Over the last decade, we’ve been benchmarking the Cannes Lions International Festival of Creativity to decode the industry’s evolution and identify a guiding theme for each year.

We think it’s an important exercise, because taking time to analyze and think critically about the festival’s best work can help brands gain important insights as they head into 2020 planning.

Our theme for this year: defiance as a mindset.

What do we mean by this? Simply put, it’s about brands standing in proud opposition to authority.

When you think of defiance in this context, you might think of Nike’s ‘Dream Crazy’ campaign. And while you’d be right, there’s much more to unpack.

So what does it mean to be defiant today?

All brands are challenger brands

The challenger position has always been the sweet spot in marketing. But it isn’t about challenging the brands around you anymore. Today, countless higher issues demand attention. Being a challenger brand is about challenging something, not someone. We’re talking about a spirit that allows us to disrupt established narratives and upset power dynamics.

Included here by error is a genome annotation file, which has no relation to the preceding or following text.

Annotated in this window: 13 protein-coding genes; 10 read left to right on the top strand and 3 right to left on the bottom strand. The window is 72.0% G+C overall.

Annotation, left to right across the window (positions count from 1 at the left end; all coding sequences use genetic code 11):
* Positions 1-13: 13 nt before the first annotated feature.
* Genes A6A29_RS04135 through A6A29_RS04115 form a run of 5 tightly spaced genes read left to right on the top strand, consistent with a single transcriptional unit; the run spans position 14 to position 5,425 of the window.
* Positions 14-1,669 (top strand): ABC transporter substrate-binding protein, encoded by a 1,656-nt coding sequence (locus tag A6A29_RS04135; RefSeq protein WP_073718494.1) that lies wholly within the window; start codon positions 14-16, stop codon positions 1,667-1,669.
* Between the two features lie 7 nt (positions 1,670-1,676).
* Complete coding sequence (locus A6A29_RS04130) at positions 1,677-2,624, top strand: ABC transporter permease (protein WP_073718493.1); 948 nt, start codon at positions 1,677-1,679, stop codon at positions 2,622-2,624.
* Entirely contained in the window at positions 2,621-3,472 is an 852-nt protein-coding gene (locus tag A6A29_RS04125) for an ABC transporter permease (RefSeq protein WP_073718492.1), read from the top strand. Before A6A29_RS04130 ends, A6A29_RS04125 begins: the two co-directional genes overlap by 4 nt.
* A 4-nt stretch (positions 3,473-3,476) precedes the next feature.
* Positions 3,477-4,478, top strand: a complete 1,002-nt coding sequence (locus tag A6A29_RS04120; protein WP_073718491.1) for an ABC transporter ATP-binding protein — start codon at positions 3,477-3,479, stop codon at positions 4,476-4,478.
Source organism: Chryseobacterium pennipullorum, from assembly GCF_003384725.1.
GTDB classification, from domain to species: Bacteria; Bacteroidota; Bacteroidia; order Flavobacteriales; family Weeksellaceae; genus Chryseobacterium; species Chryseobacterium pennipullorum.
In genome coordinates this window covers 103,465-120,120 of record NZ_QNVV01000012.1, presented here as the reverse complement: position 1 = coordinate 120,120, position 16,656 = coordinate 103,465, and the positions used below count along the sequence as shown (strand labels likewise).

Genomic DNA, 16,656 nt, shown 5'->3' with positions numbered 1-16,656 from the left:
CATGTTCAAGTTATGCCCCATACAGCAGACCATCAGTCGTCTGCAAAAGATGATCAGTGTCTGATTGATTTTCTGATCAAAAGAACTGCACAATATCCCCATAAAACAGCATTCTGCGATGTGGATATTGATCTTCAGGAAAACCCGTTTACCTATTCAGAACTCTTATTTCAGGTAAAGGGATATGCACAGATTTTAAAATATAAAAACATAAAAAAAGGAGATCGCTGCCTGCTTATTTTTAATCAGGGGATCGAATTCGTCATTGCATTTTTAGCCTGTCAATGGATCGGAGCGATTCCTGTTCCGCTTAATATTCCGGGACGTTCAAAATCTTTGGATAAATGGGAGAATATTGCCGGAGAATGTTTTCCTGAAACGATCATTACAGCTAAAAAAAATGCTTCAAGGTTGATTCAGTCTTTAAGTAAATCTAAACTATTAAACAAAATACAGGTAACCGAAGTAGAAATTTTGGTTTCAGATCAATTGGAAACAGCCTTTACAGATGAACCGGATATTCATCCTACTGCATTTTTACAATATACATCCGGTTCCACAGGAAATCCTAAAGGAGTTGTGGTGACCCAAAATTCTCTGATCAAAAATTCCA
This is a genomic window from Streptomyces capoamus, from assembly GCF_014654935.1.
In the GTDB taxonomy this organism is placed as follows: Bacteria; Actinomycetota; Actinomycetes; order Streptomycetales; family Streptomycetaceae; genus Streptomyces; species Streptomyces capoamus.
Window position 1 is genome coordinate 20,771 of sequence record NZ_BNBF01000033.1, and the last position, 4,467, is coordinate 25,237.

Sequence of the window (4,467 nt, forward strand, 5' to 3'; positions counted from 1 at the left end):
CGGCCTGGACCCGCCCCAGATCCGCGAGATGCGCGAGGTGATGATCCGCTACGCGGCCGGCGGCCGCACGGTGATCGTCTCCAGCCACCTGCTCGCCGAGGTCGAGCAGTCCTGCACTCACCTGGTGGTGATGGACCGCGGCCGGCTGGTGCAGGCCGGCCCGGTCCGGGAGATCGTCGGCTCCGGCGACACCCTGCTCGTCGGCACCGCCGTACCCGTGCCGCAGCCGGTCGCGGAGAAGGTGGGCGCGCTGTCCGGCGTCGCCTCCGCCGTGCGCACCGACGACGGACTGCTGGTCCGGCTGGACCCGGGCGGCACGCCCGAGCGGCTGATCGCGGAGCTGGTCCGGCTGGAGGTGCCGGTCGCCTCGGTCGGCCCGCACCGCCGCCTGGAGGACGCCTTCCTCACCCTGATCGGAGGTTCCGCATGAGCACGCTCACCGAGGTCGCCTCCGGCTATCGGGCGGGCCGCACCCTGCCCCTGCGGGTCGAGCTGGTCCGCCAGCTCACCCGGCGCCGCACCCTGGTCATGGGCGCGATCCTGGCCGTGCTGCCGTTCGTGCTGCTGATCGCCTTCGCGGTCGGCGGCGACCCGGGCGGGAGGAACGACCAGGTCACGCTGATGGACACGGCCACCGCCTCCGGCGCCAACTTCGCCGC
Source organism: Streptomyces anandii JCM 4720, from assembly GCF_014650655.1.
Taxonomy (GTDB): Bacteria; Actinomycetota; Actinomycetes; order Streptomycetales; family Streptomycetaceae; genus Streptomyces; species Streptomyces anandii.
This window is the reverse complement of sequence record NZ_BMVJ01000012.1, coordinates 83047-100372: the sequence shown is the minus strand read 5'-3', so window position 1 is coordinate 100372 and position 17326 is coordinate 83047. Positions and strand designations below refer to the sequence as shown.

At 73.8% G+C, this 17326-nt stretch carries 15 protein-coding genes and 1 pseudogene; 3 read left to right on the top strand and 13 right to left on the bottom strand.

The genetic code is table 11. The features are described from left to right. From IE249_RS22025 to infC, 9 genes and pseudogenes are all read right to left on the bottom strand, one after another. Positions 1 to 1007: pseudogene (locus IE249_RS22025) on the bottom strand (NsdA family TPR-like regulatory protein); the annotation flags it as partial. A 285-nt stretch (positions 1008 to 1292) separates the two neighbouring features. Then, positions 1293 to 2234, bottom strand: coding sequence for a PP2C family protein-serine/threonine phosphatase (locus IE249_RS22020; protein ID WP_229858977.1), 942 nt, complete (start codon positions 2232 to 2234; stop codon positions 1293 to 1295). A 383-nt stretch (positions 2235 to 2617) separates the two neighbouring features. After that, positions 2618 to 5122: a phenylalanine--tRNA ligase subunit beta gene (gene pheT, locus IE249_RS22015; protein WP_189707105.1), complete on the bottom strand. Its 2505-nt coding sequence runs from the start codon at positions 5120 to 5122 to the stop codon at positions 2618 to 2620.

The best brands are asking how we can fix problems affecting society in a way that moves the needle meaningfully and authentically. In essence, the next generation of branding is local and genuine, rather than global and pushed down/out. It’s about living in the real world.

To adopt a challenger mindset, start with where your brand can add value